2) All else equal, lowering the compression will reduce power

3) A non-intercooled MP62 such as that found on Katana, BWR, and BOE REV250 is already creating a lot of intake temperature (over 250F). This IS SAFE since the tune is designed for it. If you lower the compression, you will have to increase the boost to try and recover the power lost from less compression. This is not very productive on the aforementioned setups because the blower is quickly loosing efficiency at the stock Katana/BWR/REV250 blower RPMs, let alone spinning it faster yet. Losing efficiency essentially means that the blower is starting to create more heat relative to the amount of air it moves.

4) Hotter air is less dense, which means you cannot properly mix as much fuel with it. Less properly mixed fuel makes a smaller boom (burn actually), which means it makes less power.

5) Hotter hair is not necessarily more dangerous as long as the tune is designed for it (within reason of course).

6) Since spinning the M62 tighter isn't super productive unless you have copious amounts of intercooling to make up for the efficiency issues, your best bet is to run a high compression/low boost setup (read, stock compression). With good intercooling, you can get away with lowering compression a bit and stepping up the boost, but again the M62 was never designed for high boost (high pressure ratios), so you'll be fighting an uphill battle with that blower...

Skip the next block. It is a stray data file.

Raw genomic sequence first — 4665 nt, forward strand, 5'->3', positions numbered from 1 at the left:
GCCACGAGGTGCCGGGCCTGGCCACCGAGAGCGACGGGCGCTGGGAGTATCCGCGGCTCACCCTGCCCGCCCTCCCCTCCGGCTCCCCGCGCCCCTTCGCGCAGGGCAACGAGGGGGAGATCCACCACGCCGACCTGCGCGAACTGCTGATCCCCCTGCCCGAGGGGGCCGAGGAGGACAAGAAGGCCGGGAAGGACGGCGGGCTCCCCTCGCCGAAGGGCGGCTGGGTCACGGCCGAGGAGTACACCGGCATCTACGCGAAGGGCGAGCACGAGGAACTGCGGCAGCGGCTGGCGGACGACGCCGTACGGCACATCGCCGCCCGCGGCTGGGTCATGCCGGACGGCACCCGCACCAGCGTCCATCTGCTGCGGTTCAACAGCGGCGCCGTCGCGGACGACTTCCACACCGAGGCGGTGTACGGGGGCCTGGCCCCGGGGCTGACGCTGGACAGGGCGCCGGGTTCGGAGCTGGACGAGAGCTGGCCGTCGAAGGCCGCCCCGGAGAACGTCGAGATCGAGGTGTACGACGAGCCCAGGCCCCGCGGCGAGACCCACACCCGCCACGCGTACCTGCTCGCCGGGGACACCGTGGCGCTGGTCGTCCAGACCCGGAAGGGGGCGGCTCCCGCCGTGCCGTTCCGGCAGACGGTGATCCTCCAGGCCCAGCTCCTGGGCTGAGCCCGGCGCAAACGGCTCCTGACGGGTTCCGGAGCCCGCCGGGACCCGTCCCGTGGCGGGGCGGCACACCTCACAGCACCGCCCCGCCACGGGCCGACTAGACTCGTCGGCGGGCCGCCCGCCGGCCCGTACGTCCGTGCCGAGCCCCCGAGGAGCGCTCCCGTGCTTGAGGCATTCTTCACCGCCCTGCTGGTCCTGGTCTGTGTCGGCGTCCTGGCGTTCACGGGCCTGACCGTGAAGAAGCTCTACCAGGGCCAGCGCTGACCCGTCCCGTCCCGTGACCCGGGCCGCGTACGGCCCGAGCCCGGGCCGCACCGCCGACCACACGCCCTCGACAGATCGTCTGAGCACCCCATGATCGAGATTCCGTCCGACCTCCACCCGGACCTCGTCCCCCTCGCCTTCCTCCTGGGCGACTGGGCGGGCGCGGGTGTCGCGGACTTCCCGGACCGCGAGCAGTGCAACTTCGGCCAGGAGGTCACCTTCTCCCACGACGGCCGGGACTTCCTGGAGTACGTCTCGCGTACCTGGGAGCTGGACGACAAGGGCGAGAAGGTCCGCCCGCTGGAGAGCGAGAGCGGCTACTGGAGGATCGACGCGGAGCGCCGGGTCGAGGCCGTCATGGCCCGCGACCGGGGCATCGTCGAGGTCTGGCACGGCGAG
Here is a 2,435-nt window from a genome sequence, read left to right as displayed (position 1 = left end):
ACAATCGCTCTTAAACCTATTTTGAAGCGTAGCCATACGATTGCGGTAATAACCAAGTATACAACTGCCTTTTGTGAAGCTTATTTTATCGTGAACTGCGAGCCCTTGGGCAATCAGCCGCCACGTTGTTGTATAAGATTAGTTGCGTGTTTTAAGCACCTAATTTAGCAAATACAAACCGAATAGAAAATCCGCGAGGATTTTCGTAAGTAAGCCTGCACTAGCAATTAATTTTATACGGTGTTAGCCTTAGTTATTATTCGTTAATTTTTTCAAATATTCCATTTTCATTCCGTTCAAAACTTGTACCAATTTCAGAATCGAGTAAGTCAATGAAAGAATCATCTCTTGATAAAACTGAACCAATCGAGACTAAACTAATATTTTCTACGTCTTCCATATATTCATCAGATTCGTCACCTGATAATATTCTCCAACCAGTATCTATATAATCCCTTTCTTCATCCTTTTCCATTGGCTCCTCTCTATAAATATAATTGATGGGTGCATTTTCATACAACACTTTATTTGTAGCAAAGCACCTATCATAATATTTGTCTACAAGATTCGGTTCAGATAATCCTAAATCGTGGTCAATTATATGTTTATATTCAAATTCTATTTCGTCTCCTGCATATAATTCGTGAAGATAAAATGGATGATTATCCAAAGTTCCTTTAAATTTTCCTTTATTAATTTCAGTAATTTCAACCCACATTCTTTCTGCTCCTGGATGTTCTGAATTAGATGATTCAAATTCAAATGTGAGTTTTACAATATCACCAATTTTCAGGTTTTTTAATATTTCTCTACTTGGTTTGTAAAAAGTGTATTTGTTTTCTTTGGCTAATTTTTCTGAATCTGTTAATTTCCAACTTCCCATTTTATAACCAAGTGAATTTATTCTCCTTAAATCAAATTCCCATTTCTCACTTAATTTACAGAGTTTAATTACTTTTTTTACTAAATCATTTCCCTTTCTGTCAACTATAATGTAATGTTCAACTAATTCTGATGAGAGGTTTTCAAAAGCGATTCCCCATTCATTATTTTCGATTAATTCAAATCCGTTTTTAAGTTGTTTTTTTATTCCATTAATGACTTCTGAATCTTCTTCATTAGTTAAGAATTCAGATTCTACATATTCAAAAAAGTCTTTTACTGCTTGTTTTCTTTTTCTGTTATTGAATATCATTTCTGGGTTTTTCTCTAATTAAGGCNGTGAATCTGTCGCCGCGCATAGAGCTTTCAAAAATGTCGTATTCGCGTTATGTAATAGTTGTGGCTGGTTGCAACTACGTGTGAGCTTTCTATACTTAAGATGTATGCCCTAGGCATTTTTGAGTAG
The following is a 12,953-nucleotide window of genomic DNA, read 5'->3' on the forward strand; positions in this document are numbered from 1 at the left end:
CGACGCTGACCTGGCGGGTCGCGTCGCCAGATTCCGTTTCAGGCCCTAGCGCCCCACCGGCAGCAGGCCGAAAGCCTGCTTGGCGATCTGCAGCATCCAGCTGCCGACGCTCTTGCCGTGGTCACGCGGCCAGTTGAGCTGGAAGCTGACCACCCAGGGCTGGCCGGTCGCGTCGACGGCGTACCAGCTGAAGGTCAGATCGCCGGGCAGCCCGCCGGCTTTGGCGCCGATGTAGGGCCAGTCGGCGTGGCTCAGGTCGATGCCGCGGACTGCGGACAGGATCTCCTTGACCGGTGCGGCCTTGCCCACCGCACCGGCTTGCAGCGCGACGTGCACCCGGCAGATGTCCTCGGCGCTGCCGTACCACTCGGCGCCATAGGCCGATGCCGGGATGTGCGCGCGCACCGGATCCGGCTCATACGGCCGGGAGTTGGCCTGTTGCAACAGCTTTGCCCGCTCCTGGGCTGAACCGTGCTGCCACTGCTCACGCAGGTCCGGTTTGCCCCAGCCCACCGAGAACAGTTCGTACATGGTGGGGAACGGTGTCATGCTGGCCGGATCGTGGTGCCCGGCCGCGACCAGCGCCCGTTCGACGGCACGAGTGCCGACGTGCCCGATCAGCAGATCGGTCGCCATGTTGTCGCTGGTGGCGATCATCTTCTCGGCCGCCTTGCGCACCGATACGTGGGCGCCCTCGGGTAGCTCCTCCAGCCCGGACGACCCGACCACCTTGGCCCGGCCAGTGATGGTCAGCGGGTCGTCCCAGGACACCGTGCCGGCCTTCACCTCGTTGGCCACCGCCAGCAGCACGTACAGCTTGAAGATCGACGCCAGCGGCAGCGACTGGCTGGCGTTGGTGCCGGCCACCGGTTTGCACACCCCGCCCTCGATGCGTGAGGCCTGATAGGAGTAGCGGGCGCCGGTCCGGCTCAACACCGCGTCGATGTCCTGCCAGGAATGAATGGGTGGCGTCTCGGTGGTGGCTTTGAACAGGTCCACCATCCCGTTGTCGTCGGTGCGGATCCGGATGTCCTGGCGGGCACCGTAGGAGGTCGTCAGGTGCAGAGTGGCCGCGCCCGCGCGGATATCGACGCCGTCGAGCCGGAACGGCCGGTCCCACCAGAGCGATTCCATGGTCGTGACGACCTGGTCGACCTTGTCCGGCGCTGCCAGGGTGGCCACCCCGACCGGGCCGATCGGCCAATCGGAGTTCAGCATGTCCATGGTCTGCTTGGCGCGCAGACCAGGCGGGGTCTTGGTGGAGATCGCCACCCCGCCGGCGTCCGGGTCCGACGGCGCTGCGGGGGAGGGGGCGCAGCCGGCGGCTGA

7) Before heading down a build path which deviates from what was provided by the kit supplier (lotus or otherwise), you need to make sure you can tune the thing. The 2ZZ (or any car with variable camshafts) is not the worlds easiest car to tune, so tread smartly...


Hope that helps,

Phil
 

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Discussion Starter #8
and a fella sorta has to understand the subject matter to develop a plan that makes sense.
Which is what I've been working on since day 1 :D Definitely eager to learn, but I would much rather trust a discussion on LT, especially since half the info on the internet tends to be wrong.

3) A non-intercooled MP62 such as that found on Katana, BWR, and BOE REV250 is already creating a lot of intake temperature (over 250F). This IS SAFE since the tune is designed for it. If you lower the compression, you will have to increase the boost to try and recover the power lost from less compression. This is not very productive on the aforementioned setups because the blower is quickly loosing efficiency at the stock Katana/BWR/REV250 blower RPMs, let alone spinning it faster yet. Losing efficiency essentially means that the blower is starting to create more heat relative to the amount of air it moves.